More typical was the Ford opposition to bipartisan open housing legislative that drew criticism from the NAACP’s Clarence Mitchell who termed Ford’s opposition “disgraceful,” accusing him of being in cahoots with South Carolina’s Senator Strom Thurmond. In his defense, Ford lamely cited “technical problems” with the legislation. While his real motives involved the politics of playing to the sentiments of his white constituency in the suburbs and the real-estate lobby. Ford himself defended his position by noting that sixty percent of his constituency was against open housing. Groping for a more solid justification for his opposition, Ford claimed that he shared “the objectives of open housing” but here the question was “procedure” not “principle.” Ford “reassessed” his opposition following a revolt of Republicans against his leadership on this issue. In voting for the open housing legislation he said, “[O]n balance the desirable portions were greater and more significant than the undesirable ones.”
As president, Gerald Ford was a determined foe of busing, carefully crafting a stance designed to win over a large portion of the white electorate. For this reason, Ford’s response to the August 1975 criticism of his civil rights policies by the U. S. Civil Rights Commission openly declared his opposition to “forced busing.” In May 1976, Ford took his opposition to a higher level by ordering the Attorney General to find a test case on busing for school desegregation. He disputed contentions that his position on busing encouraged illegal resistance to the method of educational desegregation. At the same time, Ford defended the right of parents to educate their children at segregated academies. In June 1976, President Ford sent legislation to Congress designed to “safeguard domestic tranquility and the future of American education” by limiting busing. The NAACP’s Roy Wilkins attacked this move as a “craven, cowardly, despicable retreat.”
President Ford cultivated anti-black racial sentiment in his effort to get reelected. He was largely successful in this endeavor despite losing a close election to Georgia Governor Jimmy Carter. During his speech accepting the Republican nomination for president, Ford sought white votes by railing against the “free-spending majority on Capitol Hill.” He boasted that as president he vetoed fifty-five times “extravagant and unwise legislation” saving taxpayers billions of dollars in the process. If reelected he pledged to make massive budget cuts accompanied by a tax cut. Yet, his trump card intended for the white voter remained his opposition to busing. Ford stressed the key difference between his position and that of the Democrats on this issue:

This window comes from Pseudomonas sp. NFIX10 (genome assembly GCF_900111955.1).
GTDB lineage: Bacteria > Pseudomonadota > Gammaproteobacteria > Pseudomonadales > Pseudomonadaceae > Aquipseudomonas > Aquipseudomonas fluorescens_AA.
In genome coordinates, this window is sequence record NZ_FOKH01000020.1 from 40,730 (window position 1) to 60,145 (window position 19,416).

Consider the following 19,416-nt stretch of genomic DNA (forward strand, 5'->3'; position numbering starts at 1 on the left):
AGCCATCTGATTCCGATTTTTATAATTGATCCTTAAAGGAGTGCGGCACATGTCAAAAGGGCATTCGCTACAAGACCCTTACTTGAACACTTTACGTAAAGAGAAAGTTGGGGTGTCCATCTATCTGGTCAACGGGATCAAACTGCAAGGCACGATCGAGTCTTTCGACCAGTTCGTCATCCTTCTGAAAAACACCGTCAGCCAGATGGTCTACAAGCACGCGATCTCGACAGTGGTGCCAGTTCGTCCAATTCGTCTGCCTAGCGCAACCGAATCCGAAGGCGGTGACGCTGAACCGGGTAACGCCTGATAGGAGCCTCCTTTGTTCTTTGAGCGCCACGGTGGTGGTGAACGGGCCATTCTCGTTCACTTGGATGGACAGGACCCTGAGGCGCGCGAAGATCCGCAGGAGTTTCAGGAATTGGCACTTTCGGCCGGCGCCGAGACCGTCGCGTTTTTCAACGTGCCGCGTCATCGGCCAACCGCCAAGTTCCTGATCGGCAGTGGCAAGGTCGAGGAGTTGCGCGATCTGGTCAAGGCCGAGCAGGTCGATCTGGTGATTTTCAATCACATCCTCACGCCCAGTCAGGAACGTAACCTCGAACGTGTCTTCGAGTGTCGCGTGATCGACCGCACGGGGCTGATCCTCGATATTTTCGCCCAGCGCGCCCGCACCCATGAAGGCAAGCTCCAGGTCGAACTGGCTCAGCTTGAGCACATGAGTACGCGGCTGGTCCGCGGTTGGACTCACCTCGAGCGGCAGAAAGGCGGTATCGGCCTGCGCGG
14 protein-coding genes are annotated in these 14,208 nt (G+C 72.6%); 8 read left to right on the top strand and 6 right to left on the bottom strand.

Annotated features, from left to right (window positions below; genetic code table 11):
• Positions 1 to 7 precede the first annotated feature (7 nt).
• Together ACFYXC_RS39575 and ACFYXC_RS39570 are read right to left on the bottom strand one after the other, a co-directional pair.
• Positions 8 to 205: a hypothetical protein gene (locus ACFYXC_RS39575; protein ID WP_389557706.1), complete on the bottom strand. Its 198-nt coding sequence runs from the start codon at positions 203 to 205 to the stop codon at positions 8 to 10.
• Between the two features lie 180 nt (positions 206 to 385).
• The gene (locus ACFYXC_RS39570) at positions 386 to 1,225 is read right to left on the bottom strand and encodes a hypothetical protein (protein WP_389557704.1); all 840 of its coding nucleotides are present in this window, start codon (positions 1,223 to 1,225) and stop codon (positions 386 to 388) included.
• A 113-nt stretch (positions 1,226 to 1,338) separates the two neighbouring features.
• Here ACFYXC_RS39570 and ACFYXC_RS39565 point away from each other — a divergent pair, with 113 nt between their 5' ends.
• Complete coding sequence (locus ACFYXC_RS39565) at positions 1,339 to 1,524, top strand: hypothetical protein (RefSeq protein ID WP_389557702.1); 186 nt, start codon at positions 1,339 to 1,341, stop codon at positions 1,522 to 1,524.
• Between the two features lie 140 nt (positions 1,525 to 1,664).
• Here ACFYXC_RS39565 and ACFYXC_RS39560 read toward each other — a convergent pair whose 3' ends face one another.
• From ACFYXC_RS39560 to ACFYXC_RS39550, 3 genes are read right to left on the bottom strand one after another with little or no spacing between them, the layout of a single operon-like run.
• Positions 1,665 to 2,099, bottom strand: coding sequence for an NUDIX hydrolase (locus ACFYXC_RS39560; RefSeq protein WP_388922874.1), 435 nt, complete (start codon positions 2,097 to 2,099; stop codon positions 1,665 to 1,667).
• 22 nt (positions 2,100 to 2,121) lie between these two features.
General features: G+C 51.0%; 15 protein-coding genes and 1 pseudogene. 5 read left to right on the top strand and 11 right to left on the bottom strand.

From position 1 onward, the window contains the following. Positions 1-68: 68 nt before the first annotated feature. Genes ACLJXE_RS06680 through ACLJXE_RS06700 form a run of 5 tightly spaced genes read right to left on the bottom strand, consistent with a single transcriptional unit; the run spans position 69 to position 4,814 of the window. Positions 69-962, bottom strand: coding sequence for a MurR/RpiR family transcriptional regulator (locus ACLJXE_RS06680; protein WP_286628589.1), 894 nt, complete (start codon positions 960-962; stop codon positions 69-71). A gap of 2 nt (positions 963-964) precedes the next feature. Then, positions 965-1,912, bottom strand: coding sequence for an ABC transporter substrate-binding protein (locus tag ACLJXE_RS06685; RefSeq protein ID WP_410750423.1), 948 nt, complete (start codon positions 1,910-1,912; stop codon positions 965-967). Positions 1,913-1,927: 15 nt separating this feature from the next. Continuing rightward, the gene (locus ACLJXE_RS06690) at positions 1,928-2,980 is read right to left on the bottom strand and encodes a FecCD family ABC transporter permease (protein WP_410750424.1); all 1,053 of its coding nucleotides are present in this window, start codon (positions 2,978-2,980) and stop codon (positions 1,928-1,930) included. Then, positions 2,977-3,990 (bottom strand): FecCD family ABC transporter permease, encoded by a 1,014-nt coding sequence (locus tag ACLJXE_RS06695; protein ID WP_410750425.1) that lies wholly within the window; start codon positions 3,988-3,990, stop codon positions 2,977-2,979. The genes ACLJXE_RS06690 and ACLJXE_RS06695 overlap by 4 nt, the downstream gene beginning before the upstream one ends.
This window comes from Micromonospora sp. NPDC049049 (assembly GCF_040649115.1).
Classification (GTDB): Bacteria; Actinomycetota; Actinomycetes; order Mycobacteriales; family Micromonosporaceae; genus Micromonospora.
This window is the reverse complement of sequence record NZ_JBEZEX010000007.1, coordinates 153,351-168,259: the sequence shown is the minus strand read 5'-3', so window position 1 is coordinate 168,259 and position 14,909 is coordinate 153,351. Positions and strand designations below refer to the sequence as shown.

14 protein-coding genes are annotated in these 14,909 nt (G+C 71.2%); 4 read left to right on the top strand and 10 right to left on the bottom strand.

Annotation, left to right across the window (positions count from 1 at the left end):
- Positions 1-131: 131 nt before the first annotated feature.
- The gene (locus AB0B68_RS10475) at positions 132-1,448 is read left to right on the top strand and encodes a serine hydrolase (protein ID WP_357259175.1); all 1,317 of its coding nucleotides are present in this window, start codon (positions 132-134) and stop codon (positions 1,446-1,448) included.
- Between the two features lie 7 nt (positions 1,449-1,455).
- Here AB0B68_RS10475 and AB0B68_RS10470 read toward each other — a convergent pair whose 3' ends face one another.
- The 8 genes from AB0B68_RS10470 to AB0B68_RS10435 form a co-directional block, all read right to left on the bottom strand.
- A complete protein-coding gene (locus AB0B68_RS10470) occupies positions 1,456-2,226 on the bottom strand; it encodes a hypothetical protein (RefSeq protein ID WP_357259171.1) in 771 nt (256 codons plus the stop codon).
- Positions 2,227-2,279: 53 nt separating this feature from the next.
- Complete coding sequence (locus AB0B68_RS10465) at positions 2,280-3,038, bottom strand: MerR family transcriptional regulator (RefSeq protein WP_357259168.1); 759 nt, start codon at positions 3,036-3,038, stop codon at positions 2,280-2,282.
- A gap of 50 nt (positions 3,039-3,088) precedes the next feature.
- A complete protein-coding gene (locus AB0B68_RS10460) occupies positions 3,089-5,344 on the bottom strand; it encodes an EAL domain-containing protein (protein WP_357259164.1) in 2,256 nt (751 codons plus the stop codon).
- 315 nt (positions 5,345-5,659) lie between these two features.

I called for reasonable constitutional restrictions on court-ordered busing of schoolchildren, but the other party’s platform concedes that busing should be a last resort. But there is the same problem--their own Congress won’t act.
Ford also hammered away on the issue of crime, increasingly connected to African Americans in the public’s consciousness.
President Gerald Ford’s gross violation of one of the basic assumptions of the American establishment during the Cold War perhaps accounted for his narrow loss to Governor Jimmy Carter of Georgia in the 1976 presidential campaign. During his nationally-televised debate with Carter, Ford’s critical error was uttering, “there is no Soviet domination of Eastern Europe.” The narrow victory of Jimmy Carter, 297 to 241 electoral votes, and by 40,827,394 to 39,145,977 popular votes brought a Democrat back to the White House for the first time since Johnson’s 1964 landslide victory over Barry Goldwater.
©Christopher Brian Booker, 2014.